CRIMINAL record checks on newly-qualified teachers revealed 56 crimes or offences in just one year – all but two of whom were still allowed into the classroom.
The checks uncovered assaults, possession of Class A drugs and burglary, as well as numerous road traffic offences, including drink-driving.
Fifty four of the teachers were allowed to carry on with their careers but two agreed to withdraw from the profession while further investigations were being carried out.
The details were released by the General Teaching Council for Scotland (GTCS), which regulates the profession north of the border.
The compulsory checks were carried out as teaching students finished their university courses and were about to embark on their probationary year in Scottish schools last August.
While there was nothing to rival the fictional exploits of Breaking Bad chemistry teacher Walter White, the checks revealed one student teacher had been found guilty of possession of a Class A drug in 2012 and given an absolute discharge.
Another prospective teacher had a conviction for possession of a Class B drug.
There were also two cases of vandalism, one from 2007 and another from 1997, and three cases relating to breaches of the peace.
It emerged one teaching hopeful had a 2000 conviction for assault, another a 2009 conviction for assault and breach of the peace, another resisted arrest the same year, and a fourth was convicted of “burglary (between 1974 and 1976)”.
Other cases involved student teachers who had been cautioned, including one for possession of a Class B drug and one for vandalism.
Of the 56 cases, 43 related to road traffic offences, eleven of them for drink-driving, 12 for driving without insurance and seven for other matters including careless driving, no MOT and speeding.
In all the above cases, student teachers were allowed to carry on to their probationary year.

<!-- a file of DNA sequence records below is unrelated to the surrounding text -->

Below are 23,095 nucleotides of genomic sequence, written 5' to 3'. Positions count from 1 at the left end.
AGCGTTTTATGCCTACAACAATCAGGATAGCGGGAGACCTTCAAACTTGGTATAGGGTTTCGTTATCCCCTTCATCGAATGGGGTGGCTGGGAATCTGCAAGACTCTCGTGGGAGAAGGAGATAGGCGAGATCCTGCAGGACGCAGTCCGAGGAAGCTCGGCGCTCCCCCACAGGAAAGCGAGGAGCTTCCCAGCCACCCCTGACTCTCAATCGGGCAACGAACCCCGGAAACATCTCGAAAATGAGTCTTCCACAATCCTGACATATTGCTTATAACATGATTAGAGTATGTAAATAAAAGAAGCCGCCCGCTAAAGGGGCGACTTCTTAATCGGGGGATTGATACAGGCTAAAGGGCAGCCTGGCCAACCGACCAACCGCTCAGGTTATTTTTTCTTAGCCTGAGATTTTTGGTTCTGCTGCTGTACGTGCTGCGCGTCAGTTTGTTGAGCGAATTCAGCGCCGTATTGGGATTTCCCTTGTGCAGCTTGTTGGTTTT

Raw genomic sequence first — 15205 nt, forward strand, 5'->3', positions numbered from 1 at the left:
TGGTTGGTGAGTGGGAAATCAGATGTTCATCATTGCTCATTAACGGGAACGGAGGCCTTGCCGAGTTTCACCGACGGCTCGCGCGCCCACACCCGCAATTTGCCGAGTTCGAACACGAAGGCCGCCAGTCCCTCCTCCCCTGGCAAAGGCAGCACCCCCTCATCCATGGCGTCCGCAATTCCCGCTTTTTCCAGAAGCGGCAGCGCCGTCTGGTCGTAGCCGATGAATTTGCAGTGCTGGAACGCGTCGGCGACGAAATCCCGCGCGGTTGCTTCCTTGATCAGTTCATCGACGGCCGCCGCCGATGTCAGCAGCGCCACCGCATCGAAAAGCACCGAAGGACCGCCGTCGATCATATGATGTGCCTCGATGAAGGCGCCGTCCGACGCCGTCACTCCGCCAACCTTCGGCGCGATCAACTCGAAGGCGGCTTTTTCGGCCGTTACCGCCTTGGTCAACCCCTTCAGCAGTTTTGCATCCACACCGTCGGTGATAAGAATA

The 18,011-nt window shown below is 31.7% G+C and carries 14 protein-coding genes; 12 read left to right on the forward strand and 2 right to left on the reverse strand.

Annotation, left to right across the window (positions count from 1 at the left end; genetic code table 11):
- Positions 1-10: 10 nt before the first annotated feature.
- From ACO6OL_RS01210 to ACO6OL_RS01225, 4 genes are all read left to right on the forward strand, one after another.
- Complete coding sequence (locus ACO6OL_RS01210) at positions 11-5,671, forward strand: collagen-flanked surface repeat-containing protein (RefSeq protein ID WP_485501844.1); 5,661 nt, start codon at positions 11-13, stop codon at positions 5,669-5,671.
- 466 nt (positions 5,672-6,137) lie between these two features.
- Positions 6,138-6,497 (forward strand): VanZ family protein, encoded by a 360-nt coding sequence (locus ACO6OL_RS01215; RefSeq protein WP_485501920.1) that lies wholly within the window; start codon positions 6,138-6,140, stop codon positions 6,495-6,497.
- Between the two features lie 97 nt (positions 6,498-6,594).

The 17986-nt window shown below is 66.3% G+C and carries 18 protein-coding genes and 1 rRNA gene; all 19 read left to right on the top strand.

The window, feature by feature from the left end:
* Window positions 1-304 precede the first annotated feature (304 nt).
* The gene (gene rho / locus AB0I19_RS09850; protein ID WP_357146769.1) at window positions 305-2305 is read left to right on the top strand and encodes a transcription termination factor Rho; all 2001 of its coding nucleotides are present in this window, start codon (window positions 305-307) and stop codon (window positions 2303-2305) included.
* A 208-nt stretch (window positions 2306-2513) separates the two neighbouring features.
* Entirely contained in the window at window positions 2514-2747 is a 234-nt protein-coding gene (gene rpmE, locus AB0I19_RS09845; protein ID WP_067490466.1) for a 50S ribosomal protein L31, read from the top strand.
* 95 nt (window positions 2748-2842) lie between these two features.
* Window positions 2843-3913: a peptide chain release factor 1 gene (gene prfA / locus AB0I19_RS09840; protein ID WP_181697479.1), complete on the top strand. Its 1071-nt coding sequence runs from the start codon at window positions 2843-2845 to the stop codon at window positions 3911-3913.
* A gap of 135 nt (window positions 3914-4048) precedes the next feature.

In another case, a student who was convicted of assault in 2011 withdrew from the profession while the GTCS was carrying out further investigations. A second student withdrew immediately after checks revealed an undisclosed matter.
The convictions and cautions were revealed by the Protecting Vulnerable Groups Scheme (PVG) which is carried out by the GTCS.
The PVG check is meant to ensure that those who have regular contact with children and protected adults do not have a history of harmful behaviour.
Siobhan Freegard, founder of Britain’s biggest parenting site Netmums said: “Parents may well be very concerned that nearly every teacher flagged up on a PVG check ended up in the classroom.
“While minor youthful misdemeanours can be overlooked as someone grows up, it’s worrying to see teachers with convictions for burglary and drug crimes.
“Like it or not, teachers are a role model and need to have the respect of both the children they teach and their parents. It makes it much harder to have this if children know you’ve been convicted of a crime.”
Alison Todd, Director of Children and Families Services at CHILDREN 1ST said: “We would hope that at the very least the GTCS has interrogated some of these disclosures further to ascertain that there is no on-going risk to children.
“While we cannot comment on individual cases, it is everybody’s responsibility to protect children.
“It is absolutely appropriate for the GTCS to require new applicants to register on the PVG scheme.
“It’s a necessary part of a robust recruitment process designed to limit the possibility of adults who are unsuitable working with children.”
The PVG Scheme is managed and delivered by Disclosure Scotland, which, is an executive agency of the Scottish Government.
Responsibilities include taking decisions, on behalf of Scottish Ministers, about who should be barred from working with vulnerable groups.
A GTCS spokesman: ““GTCS is regularly asked this question about Protection of Vulnerable Groups checks. It is important to stress that if information is flagged that suggests an individual might pose a risk to children, they will not be allowed on the teaching register.
“The PVG scheme flags up convictions including those for road traffic offences such as speeding. We can reassure the public that none of the offences indicated impacted on an individual’s Fitness to Teach which is the standard we use to register teachers.
“There are 75,000 teachers on the teaching register in Scotland. Of that number last financial year 25 teachers were removed from the register following a Fitness to Teach panel.”